There are many differences between sovereign gold bonds and gold exchange-traded funds (GETFS):

FeaturedSGBGold ETF
Lock-inIt is a tradable investment instrument and is listed on Stock exchanges like BSE and NSE.There is no lock-in period for gold exchange-traded funds.
Tenure8-Years None
PaymentCan buy and make payment online easilyDigitally like any equity purchase.
Where to buyYou can buy sovereign gold from banks, stock brokers, and online investment platforms.You can buy gold exchange-traded funds through stock brokers.
Minimum Investment 1 unit or 1 gram1 unit or 1 gram
Maximum LimitIndividual, HUF: 4 kg for each family member.No limit
CollateralSGB can be used for collateral GETF cannot be used as collateral.
Tradability/Exit RouteTradeable on an exchange; withdrawal from the 5th year.Tradeable on exchange. 
ReturnsThe return for SGB is greater than gold’s actual rate of return.The return for GETF is lower than the actual return on gold.
Interest Rate2,50% per annumNone
Capital Gains TaxNo capital gains tax on appreciation if held to maturity.Long-term capital gains are taxed after three years.
Expense Ratio No expense ratio. Gold ETF has an expense ratio of 0.50% – 1% approximately.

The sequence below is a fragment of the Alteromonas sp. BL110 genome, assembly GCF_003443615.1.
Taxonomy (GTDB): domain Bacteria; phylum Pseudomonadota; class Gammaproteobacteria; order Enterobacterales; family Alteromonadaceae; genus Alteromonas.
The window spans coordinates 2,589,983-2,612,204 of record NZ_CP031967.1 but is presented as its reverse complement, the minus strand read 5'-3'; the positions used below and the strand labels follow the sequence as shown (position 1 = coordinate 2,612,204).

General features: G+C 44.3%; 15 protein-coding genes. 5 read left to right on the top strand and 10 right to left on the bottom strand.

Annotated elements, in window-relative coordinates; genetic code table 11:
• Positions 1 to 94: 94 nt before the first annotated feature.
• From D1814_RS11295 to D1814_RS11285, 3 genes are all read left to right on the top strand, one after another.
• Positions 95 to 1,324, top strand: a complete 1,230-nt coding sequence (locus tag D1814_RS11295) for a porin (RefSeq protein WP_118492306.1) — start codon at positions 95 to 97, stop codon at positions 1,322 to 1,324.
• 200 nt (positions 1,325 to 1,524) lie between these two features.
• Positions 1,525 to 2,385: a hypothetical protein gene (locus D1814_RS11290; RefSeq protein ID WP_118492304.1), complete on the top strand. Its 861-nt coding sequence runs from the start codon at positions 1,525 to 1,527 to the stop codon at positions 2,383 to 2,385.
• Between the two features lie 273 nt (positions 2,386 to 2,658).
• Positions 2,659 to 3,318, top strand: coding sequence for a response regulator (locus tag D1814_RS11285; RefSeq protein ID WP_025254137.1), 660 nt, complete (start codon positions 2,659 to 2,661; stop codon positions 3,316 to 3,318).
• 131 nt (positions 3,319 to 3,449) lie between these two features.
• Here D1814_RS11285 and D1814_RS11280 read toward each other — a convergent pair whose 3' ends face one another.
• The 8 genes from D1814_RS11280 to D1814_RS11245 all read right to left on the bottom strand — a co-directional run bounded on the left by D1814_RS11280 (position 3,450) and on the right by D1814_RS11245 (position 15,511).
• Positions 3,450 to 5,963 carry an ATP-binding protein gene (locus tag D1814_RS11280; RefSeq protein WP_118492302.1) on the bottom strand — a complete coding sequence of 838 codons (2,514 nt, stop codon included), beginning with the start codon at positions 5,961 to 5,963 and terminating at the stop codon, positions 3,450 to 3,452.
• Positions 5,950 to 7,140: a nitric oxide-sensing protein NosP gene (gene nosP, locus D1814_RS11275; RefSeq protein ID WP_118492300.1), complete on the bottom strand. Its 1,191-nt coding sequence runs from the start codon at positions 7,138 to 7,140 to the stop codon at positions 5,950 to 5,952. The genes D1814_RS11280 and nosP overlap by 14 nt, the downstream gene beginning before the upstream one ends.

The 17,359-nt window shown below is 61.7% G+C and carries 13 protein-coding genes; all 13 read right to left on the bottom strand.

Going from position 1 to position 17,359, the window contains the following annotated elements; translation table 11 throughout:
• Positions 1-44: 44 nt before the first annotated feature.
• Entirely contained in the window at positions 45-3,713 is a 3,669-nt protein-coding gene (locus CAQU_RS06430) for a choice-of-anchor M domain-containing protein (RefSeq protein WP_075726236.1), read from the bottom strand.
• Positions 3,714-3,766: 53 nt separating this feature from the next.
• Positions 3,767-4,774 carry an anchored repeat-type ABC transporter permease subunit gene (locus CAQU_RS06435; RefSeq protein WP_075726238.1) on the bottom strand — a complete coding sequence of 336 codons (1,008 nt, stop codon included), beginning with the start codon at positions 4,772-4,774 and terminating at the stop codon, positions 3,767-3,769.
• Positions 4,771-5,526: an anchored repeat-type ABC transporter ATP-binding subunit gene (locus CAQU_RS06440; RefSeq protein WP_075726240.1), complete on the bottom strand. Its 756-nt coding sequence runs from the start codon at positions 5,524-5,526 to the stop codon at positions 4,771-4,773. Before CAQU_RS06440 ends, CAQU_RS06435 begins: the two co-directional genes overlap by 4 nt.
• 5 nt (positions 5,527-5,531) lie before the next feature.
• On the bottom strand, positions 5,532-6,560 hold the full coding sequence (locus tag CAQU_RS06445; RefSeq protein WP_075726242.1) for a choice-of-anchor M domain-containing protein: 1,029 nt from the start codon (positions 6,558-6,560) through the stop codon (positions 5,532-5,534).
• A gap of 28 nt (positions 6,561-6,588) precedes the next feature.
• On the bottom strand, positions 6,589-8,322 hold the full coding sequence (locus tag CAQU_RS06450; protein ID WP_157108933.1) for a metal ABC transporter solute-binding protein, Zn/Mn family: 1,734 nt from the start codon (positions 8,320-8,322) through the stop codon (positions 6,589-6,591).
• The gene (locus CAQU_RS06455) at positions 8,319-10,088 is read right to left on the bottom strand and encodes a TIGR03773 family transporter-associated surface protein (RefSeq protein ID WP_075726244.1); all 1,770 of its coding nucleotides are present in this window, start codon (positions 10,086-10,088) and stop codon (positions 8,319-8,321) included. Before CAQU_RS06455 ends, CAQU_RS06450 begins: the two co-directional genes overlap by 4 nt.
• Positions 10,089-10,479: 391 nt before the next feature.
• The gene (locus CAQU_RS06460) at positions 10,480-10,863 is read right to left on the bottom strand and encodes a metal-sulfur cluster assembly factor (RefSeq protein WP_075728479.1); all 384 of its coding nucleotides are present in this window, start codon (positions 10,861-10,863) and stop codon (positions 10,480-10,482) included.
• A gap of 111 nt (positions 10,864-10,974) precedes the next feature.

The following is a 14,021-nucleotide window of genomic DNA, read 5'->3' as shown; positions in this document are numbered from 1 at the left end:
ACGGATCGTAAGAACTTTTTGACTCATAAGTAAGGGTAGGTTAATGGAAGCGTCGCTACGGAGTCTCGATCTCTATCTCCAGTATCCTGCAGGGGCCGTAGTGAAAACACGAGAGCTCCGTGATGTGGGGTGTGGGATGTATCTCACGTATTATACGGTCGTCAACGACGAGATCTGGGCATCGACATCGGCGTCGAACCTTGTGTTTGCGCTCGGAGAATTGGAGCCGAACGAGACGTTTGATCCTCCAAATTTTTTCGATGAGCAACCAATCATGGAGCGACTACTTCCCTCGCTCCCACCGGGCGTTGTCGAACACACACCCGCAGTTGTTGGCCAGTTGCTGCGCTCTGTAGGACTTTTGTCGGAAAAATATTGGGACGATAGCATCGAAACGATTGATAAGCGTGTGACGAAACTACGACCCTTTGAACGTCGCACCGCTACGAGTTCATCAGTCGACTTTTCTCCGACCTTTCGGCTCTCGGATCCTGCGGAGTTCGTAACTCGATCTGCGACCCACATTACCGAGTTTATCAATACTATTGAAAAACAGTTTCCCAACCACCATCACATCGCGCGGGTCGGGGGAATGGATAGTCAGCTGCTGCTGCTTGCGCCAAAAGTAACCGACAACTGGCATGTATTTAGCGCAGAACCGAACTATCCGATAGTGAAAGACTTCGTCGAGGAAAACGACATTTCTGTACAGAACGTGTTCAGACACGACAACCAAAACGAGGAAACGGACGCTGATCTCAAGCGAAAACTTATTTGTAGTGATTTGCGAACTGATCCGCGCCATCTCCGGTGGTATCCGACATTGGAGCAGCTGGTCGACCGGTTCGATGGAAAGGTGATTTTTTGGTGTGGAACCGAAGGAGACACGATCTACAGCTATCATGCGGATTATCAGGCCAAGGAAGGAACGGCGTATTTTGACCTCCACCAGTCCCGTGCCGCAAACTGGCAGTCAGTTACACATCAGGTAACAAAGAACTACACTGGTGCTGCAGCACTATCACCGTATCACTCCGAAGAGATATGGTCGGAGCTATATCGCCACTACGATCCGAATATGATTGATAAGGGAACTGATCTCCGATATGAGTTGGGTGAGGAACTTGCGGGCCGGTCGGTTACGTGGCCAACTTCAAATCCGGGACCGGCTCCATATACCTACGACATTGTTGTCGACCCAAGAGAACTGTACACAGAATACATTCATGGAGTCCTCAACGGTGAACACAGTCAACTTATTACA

SGB is a great choice if you want to invest in gold for a long time since it has an eight-year maturity period. In addition, unlike investing in gold ETFs, investing in SGB will earn you an additional 2.5% per year on your investment. 

Also, you shouldn’t put more than 10% of your whole portfolio into gold investments, whether they are real gold or paper gold. When comparing these two ways to invest, it’s important to consider taxes, fees, and returns, among other things.

Key Takeaways

When it comes to cost, liquidity, and taxation, gold exchange-traded funds (ETFs) and sovereign gold bonds (SGBs) each have their own advantages and disadvantages. SGBs are a great investment with a longer term investment horizon and planning for a future event. The annual interest income plus the capital gains tax benefit means that you have potential to make big gains when held to maturity.

You might also want to consider gold exchange-traded funds if liquidity is your primary priority and you have a short term trading view on the price of Gold

SGBs can be easily bought on IndiaBonds platform and you can learn much more about this product here.


1. What is the lock in period for Sovereign Gold Bonds and Gold exchange-traded funds?

Both are exchange tradable instruments with no lock-in period.

2. How can you buy sovereign gold bonds?

Banks, stock holding companies, and agents are all places where you can purchase sovereign gold bonds. You can also easily buy online on IndiaBonds platform.

3. Will my money be safe if I invest in SGBs?

A loss of investment value is possible if the gold price drops. Yet the investor suffers no loss in terms of the gold units for which he has already paid. As these are issued by the Government of India, they are the safest in terms of any credit risk of issuer.

4. Sovereign Gold Bond (SGB) – what is it? Who exactly is the issuer?

Government bonds that are measured in gold grams are called SGBs. Basically, they are a stand-in for gold bullion. Both the issue price and the redemption value of the bonds will be paid in cash to the investors. The Reserve Bank issues the bond on behalf of the Government of India.